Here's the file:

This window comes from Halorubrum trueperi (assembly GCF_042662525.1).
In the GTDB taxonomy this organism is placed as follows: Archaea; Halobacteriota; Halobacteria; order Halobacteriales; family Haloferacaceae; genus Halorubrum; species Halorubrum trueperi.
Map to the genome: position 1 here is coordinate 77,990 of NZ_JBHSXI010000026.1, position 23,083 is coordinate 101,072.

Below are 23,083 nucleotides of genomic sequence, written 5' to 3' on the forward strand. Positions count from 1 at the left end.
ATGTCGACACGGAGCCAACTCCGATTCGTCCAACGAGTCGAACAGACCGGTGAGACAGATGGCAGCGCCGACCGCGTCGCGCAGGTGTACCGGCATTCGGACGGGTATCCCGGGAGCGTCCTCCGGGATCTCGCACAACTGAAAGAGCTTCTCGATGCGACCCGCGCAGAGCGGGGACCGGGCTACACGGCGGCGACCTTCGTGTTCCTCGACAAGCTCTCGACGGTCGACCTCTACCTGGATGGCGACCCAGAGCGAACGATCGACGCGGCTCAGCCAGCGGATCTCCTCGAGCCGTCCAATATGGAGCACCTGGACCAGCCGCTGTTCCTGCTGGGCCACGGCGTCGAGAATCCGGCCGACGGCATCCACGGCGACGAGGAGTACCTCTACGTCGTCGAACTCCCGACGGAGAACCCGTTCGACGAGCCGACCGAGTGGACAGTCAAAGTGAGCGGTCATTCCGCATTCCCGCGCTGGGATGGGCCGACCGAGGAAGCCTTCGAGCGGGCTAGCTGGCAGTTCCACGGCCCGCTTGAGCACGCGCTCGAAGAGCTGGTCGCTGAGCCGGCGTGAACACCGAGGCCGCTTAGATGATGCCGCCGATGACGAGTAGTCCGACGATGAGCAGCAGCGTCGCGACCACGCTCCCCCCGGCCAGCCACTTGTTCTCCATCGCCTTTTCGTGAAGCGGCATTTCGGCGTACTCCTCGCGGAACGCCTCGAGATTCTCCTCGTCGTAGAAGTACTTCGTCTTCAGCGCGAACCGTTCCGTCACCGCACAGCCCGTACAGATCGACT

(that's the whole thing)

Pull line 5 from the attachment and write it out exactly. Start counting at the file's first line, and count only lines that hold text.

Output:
ATGTCGACACGGAGCCAACTCCGATTCGTCCAACGAGTCGAACAGACCGGTGAGACAGATGGCAGCGCCGACCGCGTCGCGCAGGTGTACCGGCATTCGGACGGGTATCCCGGGAGCGTCCTCCGGGATCTCGCACAACTGAAAGAGCTTCTCGATGCGACCCGCGCAGAGCGGGGACCGGGCTACACGGCGGCGACCTTCGTGTTCCTCGACAAGCTCTCGACGGTCGACCTCTACCTGGATGGCGACCCAGAGCGAACGATCGACGCGGCTCAGCCAGCGGATCTCCTCGAGCCGTCCAATATGGAGCACCTGGACCAGCCGCTGTTCCTGCTGGGCCACGGCGTCGAGAATCCGGCCGACGGCATCCACGGCGACGAGGAGTACCTCTACGTCGTCGAACTCCCGACGGAGAACCCGTTCGACGAGCCGACCGAGTGGACAGTCAAAGTGAGCGGTCATTCCGCATTCCCGCGCTGGGATGGGCCGACCGAGGAAGCCTTCGAGCGGGCTAGCTGGCAGTTCCACGGCCCGCTTGAGCACGCGCTCGAAGAGCTGGTCGCTGAGCCGGCGTGAACACCGAGGCCGCTTAGATGATGCCGCCGATGACGAGTAGTCCGACGATGAGCAGCAGCGTCGCGACCACGCTCCCCCCGGCCAGCCACTTGTTCTCCATCGCCTTTTCGTGAAGCGGCATTTCGGCGTACTCCTCGCGGAACGCCTCGAGATTCTCCTCGTCGTAGAAGTACTTCGTCTTCAGCGCGAACCGTTCCGTCACCGCACAGCCCGTACAGATCGACT